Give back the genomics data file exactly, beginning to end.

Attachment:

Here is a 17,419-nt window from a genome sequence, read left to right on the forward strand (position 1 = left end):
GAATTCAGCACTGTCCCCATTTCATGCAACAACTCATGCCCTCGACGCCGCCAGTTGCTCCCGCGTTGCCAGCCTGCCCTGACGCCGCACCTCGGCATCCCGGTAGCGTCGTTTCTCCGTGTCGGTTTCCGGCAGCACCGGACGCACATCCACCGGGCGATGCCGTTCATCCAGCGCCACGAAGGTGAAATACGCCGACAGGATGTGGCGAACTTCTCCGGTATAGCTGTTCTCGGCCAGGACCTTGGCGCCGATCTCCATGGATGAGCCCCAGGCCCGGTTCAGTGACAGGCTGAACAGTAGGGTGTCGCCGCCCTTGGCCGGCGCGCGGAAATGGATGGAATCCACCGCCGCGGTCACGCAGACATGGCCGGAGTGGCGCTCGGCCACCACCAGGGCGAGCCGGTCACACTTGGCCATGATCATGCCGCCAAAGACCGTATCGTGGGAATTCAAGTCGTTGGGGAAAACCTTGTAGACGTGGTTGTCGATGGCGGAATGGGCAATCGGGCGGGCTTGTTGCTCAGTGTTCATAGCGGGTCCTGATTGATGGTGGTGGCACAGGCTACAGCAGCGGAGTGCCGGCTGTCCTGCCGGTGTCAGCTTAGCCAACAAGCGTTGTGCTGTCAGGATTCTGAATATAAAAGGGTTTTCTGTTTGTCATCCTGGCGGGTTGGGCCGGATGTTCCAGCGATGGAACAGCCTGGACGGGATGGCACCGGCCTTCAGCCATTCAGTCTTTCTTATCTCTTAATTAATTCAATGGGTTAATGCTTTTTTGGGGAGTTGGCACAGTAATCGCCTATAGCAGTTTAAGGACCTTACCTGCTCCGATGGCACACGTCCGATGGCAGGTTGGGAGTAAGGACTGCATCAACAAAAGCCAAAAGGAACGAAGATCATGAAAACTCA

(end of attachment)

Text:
Here is a 17,419-nt window from a genome sequence, read left to right on the forward strand (position 1 = left end):
GAATTCAGCACTGTCCCCATTTCATGCAACAACTCATGCCCTCGACGCCGCCAGTTGCTCCCGCGTTGCCAGCCTGCCCTGACGCCGCACCTCGGCATCCCGGTAGCGTCGTTTCTCCGTGTCGGTTTCCGGCAGCACCGGACGCACATCCACCGGGCGATGCCGTTCATCCAGCGCCACGAAGGTGAAATACGCCGACAGGATGTGGCGAACTTCTCCGGTATAGCTGTTCTCGGCCAGGACCTTGGCGCCGATCTCCATGGATGAGCCCCAGGCCCGGTTCAGTGACAGGCTGAACAGTAGGGTGTCGCCGCCCTTGGCCGGCGCGCGGAAATGGATGGAATCCACCGCCGCGGTCACGCAGACATGGCCGGAGTGGCGCTCGGCCACCACCAGGGCGAGCCGGTCACACTTGGCCATGATCATGCCGCCAAAGACCGTATCGTGGGAATTCAAGTCGTTGGGGAAAACCTTGTAGACGTGGTTGTCGATGGCGGAATGGGCAATCGGGCGGGCTTGTTGCTCAGTGTTCATAGCGGGTCCTGATTGATGGTGGTGGCACAGGCTACAGCAGCGGAGTGCCGGCTGTCCTGCCGGTGTCAGCTTAGCCAACAAGCGTTGTGCTGTCAGGATTCTGAATATAAAAGGGTTTTCTGTTTGTCATCCTGGCGGGTTGGGCCGGATGTTCCAGCGATGGAACAGCCTGGACGGGATGGCACCGGCCTTCAGCCATTCAGTCTTTCTTATCTCTTAATTAATTCAATGGGTTAATGCTTTTTTGGGGAGTTGGCACAGTAATCGCCTATAGCAGTTTAAGGACCTTACCTGCTCCGATGGCACACGTCCGATGGCAGGTTGGGAGTAAGGACTGCATCAACAAAAGCCAAAAGGAACGAAGATCATGAAAACTCA